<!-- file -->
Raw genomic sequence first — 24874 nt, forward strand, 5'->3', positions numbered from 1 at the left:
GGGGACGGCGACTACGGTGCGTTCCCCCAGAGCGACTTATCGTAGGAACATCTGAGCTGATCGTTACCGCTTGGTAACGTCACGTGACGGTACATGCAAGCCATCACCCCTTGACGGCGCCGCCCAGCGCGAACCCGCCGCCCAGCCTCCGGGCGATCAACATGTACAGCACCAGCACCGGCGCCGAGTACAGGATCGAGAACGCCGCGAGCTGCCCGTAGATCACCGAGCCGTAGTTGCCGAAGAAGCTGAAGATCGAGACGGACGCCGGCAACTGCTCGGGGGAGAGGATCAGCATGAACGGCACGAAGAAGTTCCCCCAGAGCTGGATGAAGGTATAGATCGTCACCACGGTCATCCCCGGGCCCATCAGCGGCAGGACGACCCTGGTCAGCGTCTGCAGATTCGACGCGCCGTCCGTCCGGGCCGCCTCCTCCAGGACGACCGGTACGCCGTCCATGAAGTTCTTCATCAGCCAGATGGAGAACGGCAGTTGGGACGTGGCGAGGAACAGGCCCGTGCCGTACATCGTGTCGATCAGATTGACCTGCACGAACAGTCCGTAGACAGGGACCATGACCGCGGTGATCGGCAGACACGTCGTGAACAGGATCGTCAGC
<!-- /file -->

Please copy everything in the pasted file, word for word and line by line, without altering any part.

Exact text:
Raw genomic sequence first — 24874 nt, forward strand, 5'->3', positions numbered from 1 at the left:
GGGGACGGCGACTACGGTGCGTTCCCCCAGAGCGACTTATCGTAGGAACATCTGAGCTGATCGTTACCGCTTGGTAACGTCACGTGACGGTACATGCAAGCCATCACCCCTTGACGGCGCCGCCCAGCGCGAACCCGCCGCCCAGCCTCCGGGCGATCAACATGTACAGCACCAGCACCGGCGCCGAGTACAGGATCGAGAACGCCGCGAGCTGCCCGTAGATCACCGAGCCGTAGTTGCCGAAGAAGCTGAAGATCGAGACGGACGCCGGCAACTGCTCGGGGGAGAGGATCAGCATGAACGGCACGAAGAAGTTCCCCCAGAGCTGGATGAAGGTATAGATCGTCACCACGGTCATCCCCGGGCCCATCAGCGGCAGGACGACCCTGGTCAGCGTCTGCAGATTCGACGCGCCGTCCGTCCGGGCCGCCTCCTCCAGGACGACCGGTACGCCGTCCATGAAGTTCTTCATCAGCCAGATGGAGAACGGCAGTTGGGACGTGGCGAGGAACAGGCCCGTGCCGTACATCGTGTCGATCAGATTGACCTGCACGAACAGTCCGTAGACAGGGACCATGACCGCGGTGATCGGCAGACACGTCGTGAACAGGATCGTCAGC